I am fortunate enough to have got a pass, as I have enormous troubles walking much distance. You may want to ask them why you got knocked back and try reapplying. If you have a genuine disability, they should give you one.

    Good Luck.
    Regards
    Naomi :)

  3. Diane on November 10, 2008 10:19 pm

    Hi Naomi
    Thanks for your reply,
    I did get my doctor to fill it out, and they isued me with a catogory two permit which gives me double the time in a standard carpark,
    My doctor didnt think this was good enough as I cannot walk any distances without alot of pain,and that I am now housebound.
    so he requested a catogory one, and they still knocked it back., stating that I can only have one if I have a walking aid such as a walking frame.
    I have asked Arthritis Vic to look into it for me, but they dont seem to have any luck either.
    Thats the problem with this condition, we look ok on the outside, but are going through hell on the inside,
    all I want is regain some of my independance,
    Regards Diane

  4. Naomi Creek on November 11, 2008 10:24 am

    Hi Diane

    That is certainly not good enough. I have a category one permit and I usually don’t walk with any aids. What I would do now is approach your local Member of Parliament to go into bat for you or ring up Neil Mitchell on the radio. Which council are you in?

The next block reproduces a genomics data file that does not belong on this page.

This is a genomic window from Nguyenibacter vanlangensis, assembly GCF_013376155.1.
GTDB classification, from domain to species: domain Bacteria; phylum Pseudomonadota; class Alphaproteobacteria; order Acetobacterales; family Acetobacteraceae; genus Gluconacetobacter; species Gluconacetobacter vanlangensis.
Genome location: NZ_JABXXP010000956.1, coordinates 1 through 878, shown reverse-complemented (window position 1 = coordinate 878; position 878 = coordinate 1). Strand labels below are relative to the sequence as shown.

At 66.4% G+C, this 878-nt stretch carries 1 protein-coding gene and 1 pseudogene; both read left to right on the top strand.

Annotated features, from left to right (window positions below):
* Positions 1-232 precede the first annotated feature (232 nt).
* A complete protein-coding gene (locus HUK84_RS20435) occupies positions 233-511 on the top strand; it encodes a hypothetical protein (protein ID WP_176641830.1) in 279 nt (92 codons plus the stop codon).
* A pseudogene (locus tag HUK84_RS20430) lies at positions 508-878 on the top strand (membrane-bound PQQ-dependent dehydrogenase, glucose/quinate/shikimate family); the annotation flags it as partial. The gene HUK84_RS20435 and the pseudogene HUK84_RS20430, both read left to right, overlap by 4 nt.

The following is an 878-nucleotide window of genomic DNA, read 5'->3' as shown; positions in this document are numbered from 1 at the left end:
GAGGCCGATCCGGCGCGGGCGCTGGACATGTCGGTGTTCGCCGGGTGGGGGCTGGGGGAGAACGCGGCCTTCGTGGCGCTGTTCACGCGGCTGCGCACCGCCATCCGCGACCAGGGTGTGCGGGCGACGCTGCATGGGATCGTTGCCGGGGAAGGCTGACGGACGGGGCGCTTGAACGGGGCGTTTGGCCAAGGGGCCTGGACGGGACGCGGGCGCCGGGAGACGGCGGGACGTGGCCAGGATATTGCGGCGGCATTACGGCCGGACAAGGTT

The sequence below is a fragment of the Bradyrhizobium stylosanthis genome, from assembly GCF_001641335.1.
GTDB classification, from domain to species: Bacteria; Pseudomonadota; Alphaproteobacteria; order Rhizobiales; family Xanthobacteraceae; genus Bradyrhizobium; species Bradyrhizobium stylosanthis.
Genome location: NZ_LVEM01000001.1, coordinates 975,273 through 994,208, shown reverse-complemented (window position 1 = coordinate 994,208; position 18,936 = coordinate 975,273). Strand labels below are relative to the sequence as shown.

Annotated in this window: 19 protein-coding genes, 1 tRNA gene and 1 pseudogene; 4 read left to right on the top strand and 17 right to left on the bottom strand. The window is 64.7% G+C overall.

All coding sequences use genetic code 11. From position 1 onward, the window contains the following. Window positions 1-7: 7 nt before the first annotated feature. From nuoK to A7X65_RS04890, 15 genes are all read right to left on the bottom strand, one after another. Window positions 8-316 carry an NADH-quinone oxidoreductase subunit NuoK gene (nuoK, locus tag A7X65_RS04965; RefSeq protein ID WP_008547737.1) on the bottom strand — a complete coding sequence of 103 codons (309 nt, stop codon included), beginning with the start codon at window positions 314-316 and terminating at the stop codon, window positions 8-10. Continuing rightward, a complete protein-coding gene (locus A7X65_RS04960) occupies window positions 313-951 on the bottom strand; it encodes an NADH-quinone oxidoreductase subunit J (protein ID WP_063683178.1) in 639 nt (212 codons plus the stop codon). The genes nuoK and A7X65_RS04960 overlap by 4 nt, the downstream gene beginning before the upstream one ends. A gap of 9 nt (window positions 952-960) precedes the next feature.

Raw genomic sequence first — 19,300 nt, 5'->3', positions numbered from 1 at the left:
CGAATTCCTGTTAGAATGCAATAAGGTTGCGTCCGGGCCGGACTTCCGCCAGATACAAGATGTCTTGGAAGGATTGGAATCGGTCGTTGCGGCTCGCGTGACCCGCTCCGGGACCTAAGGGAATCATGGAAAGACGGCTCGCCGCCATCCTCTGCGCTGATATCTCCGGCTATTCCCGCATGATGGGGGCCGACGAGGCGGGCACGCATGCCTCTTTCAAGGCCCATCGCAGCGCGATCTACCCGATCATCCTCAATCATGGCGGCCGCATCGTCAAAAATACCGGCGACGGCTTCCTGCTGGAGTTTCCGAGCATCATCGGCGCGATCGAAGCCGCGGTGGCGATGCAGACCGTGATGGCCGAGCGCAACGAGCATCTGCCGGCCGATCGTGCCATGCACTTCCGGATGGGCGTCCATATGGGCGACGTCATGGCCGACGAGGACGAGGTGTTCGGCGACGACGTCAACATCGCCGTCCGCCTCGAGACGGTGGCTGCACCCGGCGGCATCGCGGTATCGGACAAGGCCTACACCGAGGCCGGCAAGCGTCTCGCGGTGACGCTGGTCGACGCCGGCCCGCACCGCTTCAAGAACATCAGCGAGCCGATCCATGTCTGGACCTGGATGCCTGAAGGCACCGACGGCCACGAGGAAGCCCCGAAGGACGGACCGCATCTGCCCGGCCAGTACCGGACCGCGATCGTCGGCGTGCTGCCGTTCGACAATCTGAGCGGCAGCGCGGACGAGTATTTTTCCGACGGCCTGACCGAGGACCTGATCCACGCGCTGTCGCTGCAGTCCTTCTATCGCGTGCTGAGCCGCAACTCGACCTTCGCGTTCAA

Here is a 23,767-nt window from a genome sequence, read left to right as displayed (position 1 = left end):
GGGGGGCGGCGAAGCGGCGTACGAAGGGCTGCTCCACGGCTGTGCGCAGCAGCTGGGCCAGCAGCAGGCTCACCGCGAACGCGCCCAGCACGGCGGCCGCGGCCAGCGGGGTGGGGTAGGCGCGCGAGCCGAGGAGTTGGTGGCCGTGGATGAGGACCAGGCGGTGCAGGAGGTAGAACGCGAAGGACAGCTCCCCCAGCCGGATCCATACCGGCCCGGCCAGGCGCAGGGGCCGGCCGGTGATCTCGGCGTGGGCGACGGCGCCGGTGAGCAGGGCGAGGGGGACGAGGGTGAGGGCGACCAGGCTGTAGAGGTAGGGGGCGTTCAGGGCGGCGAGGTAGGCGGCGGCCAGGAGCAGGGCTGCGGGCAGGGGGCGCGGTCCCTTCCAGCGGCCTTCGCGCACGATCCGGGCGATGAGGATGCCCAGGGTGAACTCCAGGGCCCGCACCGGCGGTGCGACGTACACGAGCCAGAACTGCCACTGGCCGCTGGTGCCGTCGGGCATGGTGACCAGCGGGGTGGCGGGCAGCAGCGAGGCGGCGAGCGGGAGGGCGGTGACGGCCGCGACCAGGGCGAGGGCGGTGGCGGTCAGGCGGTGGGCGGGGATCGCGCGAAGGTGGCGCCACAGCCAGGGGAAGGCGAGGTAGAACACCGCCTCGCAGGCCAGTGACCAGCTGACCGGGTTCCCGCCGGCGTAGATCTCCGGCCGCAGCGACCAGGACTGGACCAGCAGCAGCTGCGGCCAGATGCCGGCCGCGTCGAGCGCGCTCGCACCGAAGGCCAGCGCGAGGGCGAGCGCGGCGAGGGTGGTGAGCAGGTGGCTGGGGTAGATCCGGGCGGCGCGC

Naomi

  5. Diane on November 11, 2008 8:53 pm

    Hi Naomi

    Yeah I dont think it is good enough either,the council is Melton. You know I probably wouldnt even use it if I was having a good day or could get a park close to shops, as I know disabled parking is in short supply, it really got to me when I had to pick up my Hubby from the airport, by the time I walked from the carpark to arrivals I was in tears with pain and questioning whether i can go on like this.
    Diane

  6. Nicola on February 3, 2009 9:39 pm

    Hi Diane,
    I think you should definitely follow up on this issue. I know it feels strange to be so adamant about calling yourself a “disabled person”, but ultimately I decided my own definition of disabled was too narrow. That is, the problem is with my idea of the name, not with me.
    I’m fairly sure that you can hire walking sticks. Maybe hire a collapsable one for a few weeks (it can fold up like a tent pole into your handbag) and use it just on the bad days or the biggest distances. they’re also quite good on uneven surfaces or kerbs etc. Not only is it possible you’ll actually find it handy sometimes (I was 21 when i was diagnosed, so i fully understand how difficult it is to reconcile your life with a walking stick) but you too can tick “yes i use a walking aid” when applying for the permit.
    good luck! (with everything)
    Nicola

  7. Nicola on February 3, 2009 9:41 pm

    p.s yes, disabled parking is frequently in short supply. it certainly appears plenty of blue sticker ppl like to shop or eat or see movies. but you are just as worthy as anybody else of parking in those bays!!

  8. Frankie on June 27, 2009 7:19 pm

    Hello,